If people had more affordable housing options to choose from, more people struggling with homelessness would be able to find a place to rent, John Moon, Habitat for Humanity Whatcom executive director said in a statement.
When it comes to developing a more affordable home, the thing that matters most is keeping upfront costs down. Make a dwelling too cheaply and that could mean condemning families who struggle financially to continue struggling. That’s because of higher energy costs and building repair costs that pop up just a few years down the road.
Building to zero-net energy and passive home standards keeps energy costs down for new homeowners thanks to things like triple-pane glass, extra insulation and heat exchangers. The largest net-zero-energy housing project for low-income people of its kind in Whatcom — Telegraph Townhomes — is taking shape. The first set of eight units has been completed ahead of schedule and families who make between 30 and 60 percent of the Whatcom median income are about to move in.
The townhomes don’t take much to keep them warm thanks to their passive design, and solar panels are the perfect pairing. This should result in electricity costs for heating as low as $25 a month per unit.
Meanwhile, Western Washington University and A1DesignBuild, with support from 17 other business partners — including solar contractor Western Solar and solar panel maker Silfab — have been ironing out the framework for a model tiny home built to passive house standards.
Called Project Zero Net Emission Tiny House (ZeNETH), this groundbreaking proof of concept will be equipped with solar panels and be able to either be plugged in to the grid or run autonomously. Figuring out how to get a permit has been a sticking point because there isn’t an established process yet, A1DesignBuild General Manager Patrick Martin said.
Fertile Ground for Better Housing
A crucial reason the 54-unit townhome project is possible is the Washington Clean Energy Transformation Act, also known as Senate Bill 5116, passed in 2019. One of the act’s requirements is that utilities provide energy assistance grants to low-income households.
The requirement helps ensure an equitable implementation of the act, meaning disadvantaged segments of the population are not left out. The Washington Department of Commerce checks on the progress utilities are making every two years.
The requirements are to either give more than 15 percent of the assistance given in 2018, or 60 percent of current needs by 2030 — whichever is higher; then, by the year 2050, 99 percent of current energy assistance needs must be fulfilled.
The Climate Commitment Act Governor Jay Inslee proposed in December 2020 would go a step further. It would call for an Environmental Justice and Equity Advisory Panel, which would recommend new investments that help overburdened communities.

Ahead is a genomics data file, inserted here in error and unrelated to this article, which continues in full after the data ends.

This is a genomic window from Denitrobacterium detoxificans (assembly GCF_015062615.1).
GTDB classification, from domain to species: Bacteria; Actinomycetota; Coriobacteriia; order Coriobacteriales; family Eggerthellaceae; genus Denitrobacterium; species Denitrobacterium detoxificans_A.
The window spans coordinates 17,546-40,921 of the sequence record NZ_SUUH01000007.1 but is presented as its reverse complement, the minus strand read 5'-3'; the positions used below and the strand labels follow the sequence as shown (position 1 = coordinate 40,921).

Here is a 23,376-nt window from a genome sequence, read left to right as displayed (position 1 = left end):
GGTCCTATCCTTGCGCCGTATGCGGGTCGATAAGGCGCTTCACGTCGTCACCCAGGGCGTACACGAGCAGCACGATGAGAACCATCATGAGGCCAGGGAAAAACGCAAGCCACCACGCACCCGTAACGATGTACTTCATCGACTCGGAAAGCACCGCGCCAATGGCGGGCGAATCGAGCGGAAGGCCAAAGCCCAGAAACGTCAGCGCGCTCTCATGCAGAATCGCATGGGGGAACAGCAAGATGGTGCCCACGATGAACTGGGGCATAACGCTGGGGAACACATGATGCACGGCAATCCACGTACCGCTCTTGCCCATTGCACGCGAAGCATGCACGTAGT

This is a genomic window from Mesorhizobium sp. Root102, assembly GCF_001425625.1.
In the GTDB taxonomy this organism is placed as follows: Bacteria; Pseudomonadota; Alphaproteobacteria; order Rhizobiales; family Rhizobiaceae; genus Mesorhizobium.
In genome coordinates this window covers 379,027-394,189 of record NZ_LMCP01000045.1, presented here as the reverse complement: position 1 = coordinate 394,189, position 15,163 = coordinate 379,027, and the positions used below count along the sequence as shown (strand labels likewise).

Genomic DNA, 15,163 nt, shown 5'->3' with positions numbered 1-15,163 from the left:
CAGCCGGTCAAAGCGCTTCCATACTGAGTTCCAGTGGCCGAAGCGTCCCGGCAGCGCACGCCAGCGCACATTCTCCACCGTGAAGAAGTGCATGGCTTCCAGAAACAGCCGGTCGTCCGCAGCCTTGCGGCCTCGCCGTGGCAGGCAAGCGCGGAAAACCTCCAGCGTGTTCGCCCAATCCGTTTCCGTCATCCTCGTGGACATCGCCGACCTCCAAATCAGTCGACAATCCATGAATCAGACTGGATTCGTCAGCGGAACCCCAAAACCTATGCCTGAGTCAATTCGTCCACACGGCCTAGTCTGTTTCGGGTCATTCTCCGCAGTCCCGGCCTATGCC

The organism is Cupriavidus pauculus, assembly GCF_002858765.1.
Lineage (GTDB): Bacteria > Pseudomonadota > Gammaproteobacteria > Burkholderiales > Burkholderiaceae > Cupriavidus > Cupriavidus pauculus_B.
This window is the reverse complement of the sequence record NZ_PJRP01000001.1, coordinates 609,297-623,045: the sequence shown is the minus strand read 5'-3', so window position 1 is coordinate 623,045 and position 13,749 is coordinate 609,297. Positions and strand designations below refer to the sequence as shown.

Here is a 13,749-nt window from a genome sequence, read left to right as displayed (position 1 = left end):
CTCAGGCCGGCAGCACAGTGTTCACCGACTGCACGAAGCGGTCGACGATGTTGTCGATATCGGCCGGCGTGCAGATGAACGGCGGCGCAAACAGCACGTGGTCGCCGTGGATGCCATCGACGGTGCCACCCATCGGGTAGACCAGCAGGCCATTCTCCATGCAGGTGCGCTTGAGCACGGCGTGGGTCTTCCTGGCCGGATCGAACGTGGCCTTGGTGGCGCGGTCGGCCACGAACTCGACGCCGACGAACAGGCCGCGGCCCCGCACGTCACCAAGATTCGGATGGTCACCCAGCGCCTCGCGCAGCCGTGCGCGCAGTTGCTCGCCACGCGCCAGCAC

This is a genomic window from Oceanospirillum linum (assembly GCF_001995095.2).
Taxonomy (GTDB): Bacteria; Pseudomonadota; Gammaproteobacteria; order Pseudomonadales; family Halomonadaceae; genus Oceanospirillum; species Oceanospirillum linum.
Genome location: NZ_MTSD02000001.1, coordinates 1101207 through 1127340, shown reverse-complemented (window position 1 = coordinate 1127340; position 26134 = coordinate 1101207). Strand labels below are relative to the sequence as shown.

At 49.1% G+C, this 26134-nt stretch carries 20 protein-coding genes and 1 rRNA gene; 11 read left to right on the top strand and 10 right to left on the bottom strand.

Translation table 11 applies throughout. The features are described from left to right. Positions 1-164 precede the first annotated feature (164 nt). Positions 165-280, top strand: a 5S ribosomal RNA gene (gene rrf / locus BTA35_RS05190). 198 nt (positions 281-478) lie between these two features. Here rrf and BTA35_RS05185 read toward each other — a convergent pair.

It would allocate $55 million to make 7,000 low-income homes more energy efficient, a process called weatherization. An estimated $20 million would be spent on new high-efficiency buildings.
Amid ever climbing home costs in Bellingham, Habitat for Humanity Whatcom County and Kulshan Community Land Trust decided to join forces for something that could make a bigger impact than earlier projects.
Dean Fearing, Kulshan’s executive director, said the land trust would probably only be able to work on half the homes it does without the commitment it gets from a range of partners.
“On the scale that we’re doing things … it has never happened before, certainly not in Bellingham,” Fearing said. “Our partnership has been held up as an example, nationally too, because, at the end of the day, we can [help] a lot more families through partnerships like this.”
Kulshan built one of the first 13 certified net-zero energy homes in the country in 2010, Fearing said. Since then, Kulshan and other organizations in Bellingham have been committing to build homes as energy efficient as possible while keeping them affordable. Including the Telegraph Townhomes, Habitat for Humanity Whatcom has built 15 low-income homes since 2013 using passive house techniques.
A Better Kind of Home
The Telegraph Townhomes aren’t getting a passive home or net-zero energy certification because it would unnecessarily add to the cost, but the various parties involved have been going off of a checklist that essentially achieves the same thing.
Old-fashioned homes are simple in terms of energy usage. If you get cold, you generate heat. If it gets hot and stuffy, you need to open the windows and you let the house breathe. If a building is well insulated but not airtight, air can get blown through by the wind (wind washing), making it a lot less effective, said Martin.
A passive home design like the townhomes have is meant to be both well-insulated and airtight. Once you warm up objects in the house, they can radiate heat in the room without it getting lost as quickly.
The two-bedroom townhome units don’t even need a heat pump to effectively stay warm and can rely on infrared cove heaters, according to Chris van Staalduinen, the project’s construction manager. The three-bedroom units do use heat pumps — extremely efficient heaters — which produce more heat than they consume.
Of course, their sticking point is air circulation. Over time, oxygen levels go down and moist air gets riddled with airborne bacteria that get can make people sick. The solution used in the townhomes is heat recovery ventilation or HRV. This system can be found hanging from the ceiling in the upstairs hall closets. It passes inside and outside air through a heat exchanger, without mixing the two together.
“You’ve already paid to heat the air,” van Staalduinen said. “We want to bring fresh air in, the exhaust air passes over the incoming air, and gets it to within one degree of what the outside air is.”
But the air sealing, Habitat for Humanity board member Mike Roberts said, was much more difficult than on single-family homes built previously. Part of the problem was due to a leaky firewall design between the units. Another part, Roberts said, could be addressed by improving the seal on the outer walls.
The origin of the townhome project goes back about five years, Marcelo Pratesi, Habitat for Humanity Whatcom’s communications manager, said.